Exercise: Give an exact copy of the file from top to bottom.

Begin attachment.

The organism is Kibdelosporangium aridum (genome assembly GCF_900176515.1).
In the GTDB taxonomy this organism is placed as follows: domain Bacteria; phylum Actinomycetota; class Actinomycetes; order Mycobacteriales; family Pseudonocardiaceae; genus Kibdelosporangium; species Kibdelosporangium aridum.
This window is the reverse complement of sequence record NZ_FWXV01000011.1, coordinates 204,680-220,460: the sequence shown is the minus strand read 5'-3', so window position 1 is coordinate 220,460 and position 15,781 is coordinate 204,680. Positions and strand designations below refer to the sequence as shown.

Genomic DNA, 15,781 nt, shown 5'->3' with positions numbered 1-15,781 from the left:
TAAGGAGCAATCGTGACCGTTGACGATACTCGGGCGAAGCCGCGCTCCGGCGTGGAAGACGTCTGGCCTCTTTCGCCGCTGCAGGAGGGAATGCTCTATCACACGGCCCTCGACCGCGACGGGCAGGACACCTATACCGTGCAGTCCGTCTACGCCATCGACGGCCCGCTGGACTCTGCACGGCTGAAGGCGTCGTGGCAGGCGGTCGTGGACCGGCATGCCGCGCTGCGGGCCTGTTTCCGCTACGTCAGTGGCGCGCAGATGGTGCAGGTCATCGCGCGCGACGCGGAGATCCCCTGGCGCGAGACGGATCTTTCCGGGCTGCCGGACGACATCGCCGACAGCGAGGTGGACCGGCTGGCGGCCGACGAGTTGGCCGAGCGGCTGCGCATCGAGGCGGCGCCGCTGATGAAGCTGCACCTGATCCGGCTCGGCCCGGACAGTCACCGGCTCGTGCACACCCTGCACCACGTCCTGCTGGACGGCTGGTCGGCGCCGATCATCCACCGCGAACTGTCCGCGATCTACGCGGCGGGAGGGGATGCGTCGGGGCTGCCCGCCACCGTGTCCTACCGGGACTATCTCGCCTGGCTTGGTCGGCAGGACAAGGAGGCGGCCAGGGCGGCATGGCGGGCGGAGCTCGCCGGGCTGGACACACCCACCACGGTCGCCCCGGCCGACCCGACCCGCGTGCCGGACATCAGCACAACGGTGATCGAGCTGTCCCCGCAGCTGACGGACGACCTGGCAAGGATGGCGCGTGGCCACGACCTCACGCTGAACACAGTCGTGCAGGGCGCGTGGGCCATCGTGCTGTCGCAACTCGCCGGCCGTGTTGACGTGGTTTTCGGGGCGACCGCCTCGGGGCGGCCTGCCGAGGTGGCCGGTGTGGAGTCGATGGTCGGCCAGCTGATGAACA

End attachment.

The organism is Kibdelosporangium aridum (genome assembly GCF_900176515.1).
In the GTDB taxonomy this organism is placed as follows: domain Bacteria; phylum Actinomycetota; class Actinomycetes; order Mycobacteriales; family Pseudonocardiaceae; genus Kibdelosporangium; species Kibdelosporangium aridum.
This window is the reverse complement of sequence record NZ_FWXV01000011.1, coordinates 204,680-220,460: the sequence shown is the minus strand read 5'-3', so window position 1 is coordinate 220,460 and position 15,781 is coordinate 204,680. Positions and strand designations below refer to the sequence as shown.

Genomic DNA, 15,781 nt, shown 5'->3' with positions numbered 1-15,781 from the left:
TAAGGAGCAATCGTGACCGTTGACGATACTCGGGCGAAGCCGCGCTCCGGCGTGGAAGACGTCTGGCCTCTTTCGCCGCTGCAGGAGGGAATGCTCTATCACACGGCCCTCGACCGCGACGGGCAGGACACCTATACCGTGCAGTCCGTCTACGCCATCGACGGCCCGCTGGACTCTGCACGGCTGAAGGCGTCGTGGCAGGCGGTCGTGGACCGGCATGCCGCGCTGCGGGCCTGTTTCCGCTACGTCAGTGGCGCGCAGATGGTGCAGGTCATCGCGCGCGACGCGGAGATCCCCTGGCGCGAGACGGATCTTTCCGGGCTGCCGGACGACATCGCCGACAGCGAGGTGGACCGGCTGGCGGCCGACGAGTTGGCCGAGCGGCTGCGCATCGAGGCGGCGCCGCTGATGAAGCTGCACCTGATCCGGCTCGGCCCGGACAGTCACCGGCTCGTGCACACCCTGCACCACGTCCTGCTGGACGGCTGGTCGGCGCCGATCATCCACCGCGAACTGTCCGCGATCTACGCGGCGGGAGGGGATGCGTCGGGGCTGCCCGCCACCGTGTCCTACCGGGACTATCTCGCCTGGCTTGGTCGGCAGGACAAGGAGGCGGCCAGGGCGGCATGGCGGGCGGAGCTCGCCGGGCTGGACACACCCACCACGGTCGCCCCGGCCGACCCGACCCGCGTGCCGGACATCAGCACAACGGTGATCGAGCTGTCCCCGCAGCTGACGGACGACCTGGCAAGGATGGCGCGTGGCCACGACCTCACGCTGAACACAGTCGTGCAGGGCGCGTGGGCCATCGTGCTGTCGCAACTCGCCGGCCGTGTTGACGTGGTTTTCGGGGCGACCGCCTCGGGGCGGCCTGCCGAGGTGGCCGGTGTGGAGTCGATGGTCGGCCAGCTGATGAACA